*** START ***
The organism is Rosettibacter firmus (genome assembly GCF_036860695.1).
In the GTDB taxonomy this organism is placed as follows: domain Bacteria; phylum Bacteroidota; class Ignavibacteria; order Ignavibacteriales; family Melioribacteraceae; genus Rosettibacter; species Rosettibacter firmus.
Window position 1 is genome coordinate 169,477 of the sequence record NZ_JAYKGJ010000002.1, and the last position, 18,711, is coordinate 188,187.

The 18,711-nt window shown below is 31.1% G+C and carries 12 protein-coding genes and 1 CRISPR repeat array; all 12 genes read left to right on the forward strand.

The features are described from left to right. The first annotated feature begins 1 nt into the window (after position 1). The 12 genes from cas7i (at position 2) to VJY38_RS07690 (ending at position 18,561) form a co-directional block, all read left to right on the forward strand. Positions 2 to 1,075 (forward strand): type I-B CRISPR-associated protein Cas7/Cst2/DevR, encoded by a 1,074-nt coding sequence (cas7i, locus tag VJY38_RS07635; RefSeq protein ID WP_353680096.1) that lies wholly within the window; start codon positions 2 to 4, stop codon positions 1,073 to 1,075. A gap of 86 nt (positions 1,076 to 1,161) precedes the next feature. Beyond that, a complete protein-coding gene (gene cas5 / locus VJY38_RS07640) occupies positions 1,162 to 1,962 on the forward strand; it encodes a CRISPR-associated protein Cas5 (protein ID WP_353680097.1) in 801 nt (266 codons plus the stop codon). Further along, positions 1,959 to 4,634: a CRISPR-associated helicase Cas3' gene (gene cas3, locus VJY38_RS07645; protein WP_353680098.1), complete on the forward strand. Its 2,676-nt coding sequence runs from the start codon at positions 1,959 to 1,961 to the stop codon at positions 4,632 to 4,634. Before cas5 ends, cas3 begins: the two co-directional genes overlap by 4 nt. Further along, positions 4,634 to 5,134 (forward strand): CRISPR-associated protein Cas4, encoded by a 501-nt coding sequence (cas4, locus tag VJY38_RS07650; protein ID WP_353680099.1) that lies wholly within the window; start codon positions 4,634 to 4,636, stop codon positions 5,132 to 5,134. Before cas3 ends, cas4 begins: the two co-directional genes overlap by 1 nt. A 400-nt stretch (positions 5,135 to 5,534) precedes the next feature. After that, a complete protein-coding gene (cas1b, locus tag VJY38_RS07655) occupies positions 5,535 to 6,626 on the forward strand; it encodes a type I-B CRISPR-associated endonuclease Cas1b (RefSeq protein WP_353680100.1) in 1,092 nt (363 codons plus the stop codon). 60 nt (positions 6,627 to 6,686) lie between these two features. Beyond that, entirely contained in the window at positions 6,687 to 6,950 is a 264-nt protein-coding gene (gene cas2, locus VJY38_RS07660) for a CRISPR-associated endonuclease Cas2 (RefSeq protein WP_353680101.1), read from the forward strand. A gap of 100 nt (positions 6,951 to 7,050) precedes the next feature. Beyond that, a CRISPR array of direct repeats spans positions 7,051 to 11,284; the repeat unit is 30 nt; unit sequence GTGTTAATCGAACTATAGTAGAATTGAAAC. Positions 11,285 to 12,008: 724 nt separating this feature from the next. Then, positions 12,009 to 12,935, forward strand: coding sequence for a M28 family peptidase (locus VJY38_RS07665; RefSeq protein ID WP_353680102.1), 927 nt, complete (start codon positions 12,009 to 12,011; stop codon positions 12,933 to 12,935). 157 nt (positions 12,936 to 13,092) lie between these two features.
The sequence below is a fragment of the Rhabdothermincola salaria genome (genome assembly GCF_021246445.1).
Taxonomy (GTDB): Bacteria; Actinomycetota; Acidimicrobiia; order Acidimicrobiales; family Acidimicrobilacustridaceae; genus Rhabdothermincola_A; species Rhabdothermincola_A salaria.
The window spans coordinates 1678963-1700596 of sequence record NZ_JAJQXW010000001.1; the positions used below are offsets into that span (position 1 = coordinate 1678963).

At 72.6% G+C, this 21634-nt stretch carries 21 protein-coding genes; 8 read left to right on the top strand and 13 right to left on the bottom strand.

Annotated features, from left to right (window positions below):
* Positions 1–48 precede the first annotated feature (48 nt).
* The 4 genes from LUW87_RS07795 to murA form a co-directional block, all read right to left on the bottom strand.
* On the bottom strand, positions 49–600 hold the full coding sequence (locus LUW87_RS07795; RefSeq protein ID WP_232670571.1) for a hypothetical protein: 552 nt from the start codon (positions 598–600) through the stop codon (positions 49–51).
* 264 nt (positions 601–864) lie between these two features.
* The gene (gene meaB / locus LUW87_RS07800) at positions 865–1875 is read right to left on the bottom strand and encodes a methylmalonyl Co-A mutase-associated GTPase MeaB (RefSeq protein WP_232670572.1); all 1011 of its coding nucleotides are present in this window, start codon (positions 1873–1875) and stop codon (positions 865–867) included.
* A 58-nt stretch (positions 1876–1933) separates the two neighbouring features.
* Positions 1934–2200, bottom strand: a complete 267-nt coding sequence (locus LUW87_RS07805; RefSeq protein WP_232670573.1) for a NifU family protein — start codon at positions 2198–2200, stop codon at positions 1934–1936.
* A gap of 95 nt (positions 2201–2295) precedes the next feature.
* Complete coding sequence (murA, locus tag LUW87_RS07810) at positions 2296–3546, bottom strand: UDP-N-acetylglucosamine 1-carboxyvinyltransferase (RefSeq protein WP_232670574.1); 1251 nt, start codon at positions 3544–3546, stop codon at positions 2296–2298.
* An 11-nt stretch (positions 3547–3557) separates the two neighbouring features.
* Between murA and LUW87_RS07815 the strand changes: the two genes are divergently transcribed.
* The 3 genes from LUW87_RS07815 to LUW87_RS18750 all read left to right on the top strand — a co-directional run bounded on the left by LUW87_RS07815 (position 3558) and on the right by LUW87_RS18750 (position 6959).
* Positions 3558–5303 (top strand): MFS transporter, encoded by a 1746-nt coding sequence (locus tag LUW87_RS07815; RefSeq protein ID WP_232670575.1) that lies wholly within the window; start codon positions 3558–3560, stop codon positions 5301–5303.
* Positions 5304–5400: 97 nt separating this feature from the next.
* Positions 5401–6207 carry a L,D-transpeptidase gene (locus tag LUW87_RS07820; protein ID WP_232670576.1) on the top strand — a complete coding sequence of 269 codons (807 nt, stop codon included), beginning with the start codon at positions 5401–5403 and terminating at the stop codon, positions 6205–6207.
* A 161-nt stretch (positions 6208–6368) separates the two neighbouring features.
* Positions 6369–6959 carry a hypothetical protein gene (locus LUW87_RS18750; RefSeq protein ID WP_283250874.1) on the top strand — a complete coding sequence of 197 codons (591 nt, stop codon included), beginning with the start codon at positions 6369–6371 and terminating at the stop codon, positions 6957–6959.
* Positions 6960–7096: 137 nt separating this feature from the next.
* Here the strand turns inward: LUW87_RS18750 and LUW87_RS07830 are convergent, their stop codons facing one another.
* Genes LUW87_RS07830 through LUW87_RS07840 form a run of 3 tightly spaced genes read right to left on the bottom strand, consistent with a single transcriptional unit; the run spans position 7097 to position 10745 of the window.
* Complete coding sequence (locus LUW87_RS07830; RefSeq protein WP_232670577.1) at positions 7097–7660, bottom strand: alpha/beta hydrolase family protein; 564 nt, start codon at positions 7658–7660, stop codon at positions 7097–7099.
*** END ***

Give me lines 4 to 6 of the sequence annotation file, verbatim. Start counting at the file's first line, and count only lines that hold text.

The 18,711-nt window shown below is 31.1% G+C and carries 12 protein-coding genes and 1 CRISPR repeat array; all 12 genes read left to right on the forward strand.

The features are described from left to right. The first annotated feature begins 1 nt into the window (after position 1). The 12 genes from cas7i (at position 2) to VJY38_RS07690 (ending at position 18,561) form a co-directional block, all read left to right on the forward strand. Positions 2 to 1,075 (forward strand): type I-B CRISPR-associated protein Cas7/Cst2/DevR, encoded by a 1,074-nt coding sequence (cas7i, locus tag VJY38_RS07635; RefSeq protein ID WP_353680096.1) that lies wholly within the window; start codon positions 2 to 4, stop codon positions 1,073 to 1,075. A gap of 86 nt (positions 1,076 to 1,161) precedes the next feature. Beyond that, a complete protein-coding gene (gene cas5 / locus VJY38_RS07640) occupies positions 1,162 to 1,962 on the forward strand; it encodes a CRISPR-associated protein Cas5 (protein ID WP_353680097.1) in 801 nt (266 codons plus the stop codon). Further along, positions 1,959 to 4,634: a CRISPR-associated helicase Cas3' gene (gene cas3, locus VJY38_RS07645; protein WP_353680098.1), complete on the forward strand. Its 2,676-nt coding sequence runs from the start codon at positions 1,959 to 1,961 to the stop codon at positions 4,632 to 4,634. Before cas5 ends, cas3 begins: the two co-directional genes overlap by 4 nt. Further along, positions 4,634 to 5,134 (forward strand): CRISPR-associated protein Cas4, encoded by a 501-nt coding sequence (cas4, locus tag VJY38_RS07650; protein ID WP_353680099.1) that lies wholly within the window; start codon positions 4,634 to 4,636, stop codon positions 5,132 to 5,134. Before cas3 ends, cas4 begins: the two co-directional genes overlap by 1 nt. A 400-nt stretch (positions 5,135 to 5,534) precedes the next feature. After that, a complete protein-coding gene (cas1b, locus tag VJY38_RS07655) occupies positions 5,535 to 6,626 on the forward strand; it encodes a type I-B CRISPR-associated endonuclease Cas1b (RefSeq protein WP_353680100.1) in 1,092 nt (363 codons plus the stop codon). 60 nt (positions 6,627 to 6,686) lie between these two features. Beyond that, entirely contained in the window at positions 6,687 to 6,950 is a 264-nt protein-coding gene (gene cas2, locus VJY38_RS07660) for a CRISPR-associated endonuclease Cas2 (RefSeq protein WP_353680101.1), read from the forward strand. A gap of 100 nt (positions 6,951 to 7,050) precedes the next feature. Beyond that, a CRISPR array of direct repeats spans positions 7,051 to 11,284; the repeat unit is 30 nt; unit sequence GTGTTAATCGAACTATAGTAGAATTGAAAC. Positions 11,285 to 12,008: 724 nt separating this feature from the next. Then, positions 12,009 to 12,935, forward strand: coding sequence for a M28 family peptidase (locus VJY38_RS07665; RefSeq protein ID WP_353680102.1), 927 nt, complete (start codon positions 12,009 to 12,011; stop codon positions 12,933 to 12,935). 157 nt (positions 12,936 to 13,092) lie between these two features.
The sequence below is a fragment of the Rhabdothermincola salaria genome (genome assembly GCF_021246445.1).